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Unlike most burners, Baylor wide receiver Kendall Wright showed time and time again throughout the season that he can take a hit and deliver some punishment as well. This was most evident in a game against Iowa State. On three separate occasions, Wright was delivered a hit that would knock a weaker player out of the game. He was laid out on an end around by cornerback Leonard Johnson, a Top 100 prospect in his own right, and Wright got right back up and stayed in after it. On the next series, Wright was leveled on a quick slant, held onto the ball, and got right back up. In the second half, he had his leg bent backwards on a play that did looked downright ugly. He went to the sideline for a play, shook it off, and came right back in and continued to produce through a bum leg. Most wide receivers of Wright’s stature wouldn’t have done this, but this kid just has special toughness.
This was not a one-time occurrence, either, as he suffered a similar knockout blow against Texas A&M, but bounced right back up and kept battling. He’s also plenty strong to break through arm tackles, and he can use his speed to separate himself once the tackle is broken. Wright also possesses great quickness and change of direction. This quickness and burst will allow for him to get open quicker when running clean routes at the next level. He’s a menace to cover, and even if corners stay with him, he still has the ability to bring in the tough catches and get free from the tackle afterwards.
That said, Wright’s game is not built around his toughness; it’s just a special quality for a guy of his build. His game is built around speed, and Wright will wow at the combine in February. Look for him to post one of the more impressive 40 times, somewhere in the low 4.4 range. Wright also consistently runs good routes, both short and deep. He has the ability to make yardage off of short screen plays or going across the middle for a deep in route. He excels at the deep ball as well, and has proven to get behind even some of the better collegiate cornerbacks.
All that, and it is very nice to see a fast guy get right back up after being popped and proceed to catch a 70-yard bomb for a touchdown. It was a game against Texas A&M and it did get called back for a penalty (not on Wright), but that sequence of plays is what really opened my eyes to what this kid can do. In fact, in the only game in which he netted under 91 receiving yards he had a 50-yard touchdown called back due to a (non-Wright) penalty, and in every game he had a play of 20 yards or more, and no less than six catches in every game, either.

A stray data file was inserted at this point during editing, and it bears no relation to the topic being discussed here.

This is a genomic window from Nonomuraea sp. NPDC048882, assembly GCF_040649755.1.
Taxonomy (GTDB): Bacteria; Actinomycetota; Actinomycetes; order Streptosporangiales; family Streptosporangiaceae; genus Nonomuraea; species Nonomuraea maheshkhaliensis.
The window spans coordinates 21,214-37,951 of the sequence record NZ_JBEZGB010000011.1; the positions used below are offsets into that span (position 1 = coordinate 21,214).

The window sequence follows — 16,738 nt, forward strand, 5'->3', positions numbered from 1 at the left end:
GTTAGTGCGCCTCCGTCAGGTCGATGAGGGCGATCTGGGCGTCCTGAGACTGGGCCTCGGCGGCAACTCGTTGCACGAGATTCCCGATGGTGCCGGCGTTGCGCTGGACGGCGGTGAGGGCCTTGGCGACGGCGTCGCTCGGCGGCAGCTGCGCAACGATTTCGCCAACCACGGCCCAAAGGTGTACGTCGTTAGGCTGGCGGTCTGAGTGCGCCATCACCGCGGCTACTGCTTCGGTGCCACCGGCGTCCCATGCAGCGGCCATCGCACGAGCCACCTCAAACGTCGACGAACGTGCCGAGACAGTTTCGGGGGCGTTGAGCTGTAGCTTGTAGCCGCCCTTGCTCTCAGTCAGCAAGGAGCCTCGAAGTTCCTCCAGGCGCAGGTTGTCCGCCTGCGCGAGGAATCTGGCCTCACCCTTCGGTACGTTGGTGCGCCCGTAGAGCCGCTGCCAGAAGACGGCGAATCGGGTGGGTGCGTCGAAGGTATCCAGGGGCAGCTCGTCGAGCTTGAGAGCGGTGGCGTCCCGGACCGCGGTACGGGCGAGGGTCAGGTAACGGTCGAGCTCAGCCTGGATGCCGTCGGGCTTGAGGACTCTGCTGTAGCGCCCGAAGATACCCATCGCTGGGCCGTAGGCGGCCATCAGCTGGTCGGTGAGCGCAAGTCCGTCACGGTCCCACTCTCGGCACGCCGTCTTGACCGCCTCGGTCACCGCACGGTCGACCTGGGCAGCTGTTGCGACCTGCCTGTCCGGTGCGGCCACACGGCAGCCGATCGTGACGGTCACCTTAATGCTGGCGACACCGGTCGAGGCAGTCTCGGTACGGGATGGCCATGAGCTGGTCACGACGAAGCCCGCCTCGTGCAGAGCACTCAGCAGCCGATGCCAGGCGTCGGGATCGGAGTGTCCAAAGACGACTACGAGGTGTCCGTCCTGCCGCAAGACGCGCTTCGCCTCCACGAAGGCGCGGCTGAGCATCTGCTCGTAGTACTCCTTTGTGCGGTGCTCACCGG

This kid’s game just screams, “My Ball!” That level of production, even with a Heisman winning quarterback, is simply impossible to ignore. It’s not like Wright accumulated his yardage how many spread wide receivers do, bubble screens and quick outs. He was consistently beating people down field every single week regardless of the opponent.
We looked long and hard for weaknesses, and without being nitpicky, there are not many glaring issues. The one thing that really stuck out to us is his inexperience in the intermediate passing game. Baylor’s offense is built around the short passing game only with plenty of vertical passing mixed in, unlike most spread attacks. Wright will have to learn, and show that he can master, the intermediate route tree as well. The only other potential issue is an unproven one at this point – a willingness and ability to block down the field. Baylor does not do much running outside of the tackles, except for Robert Griffin when the play breaks down, so there wasn’t much available to evaluate Wright’s blocking. This is always a concern when it comes to smaller players, but given the tenacity Wright plays the game with we doubt his willingness will be an issue. It’s just a matter of does he know how to. This is something we will be monitoring throughout the off season.
Bottom Line – Wright presents more upside this year than just about any other wide receiver. Teams who have continuously targeted bigger wide receivers because they’re more prototypical won’t be looking at Wright. However, the emergence of the Pittsburgh Steelers’ wide receiver duo (Mike Wallace/Antonio Brown) definitely helps Wright, and the NFL is a copycat league. We think Wright has similar explosion to Wallace, only he is much more developed than Wallace was when he entered the league. Wright could have a similar impact as Wallace depending on where he lands in April. Wright is at the very least a future starter to compliment a Brandon Marshall or Larry Fitzgerald type and very well could develop into a future No. 1 if he masters the intermediate passing game. Watch for him to start vaulting up draft boards come February.
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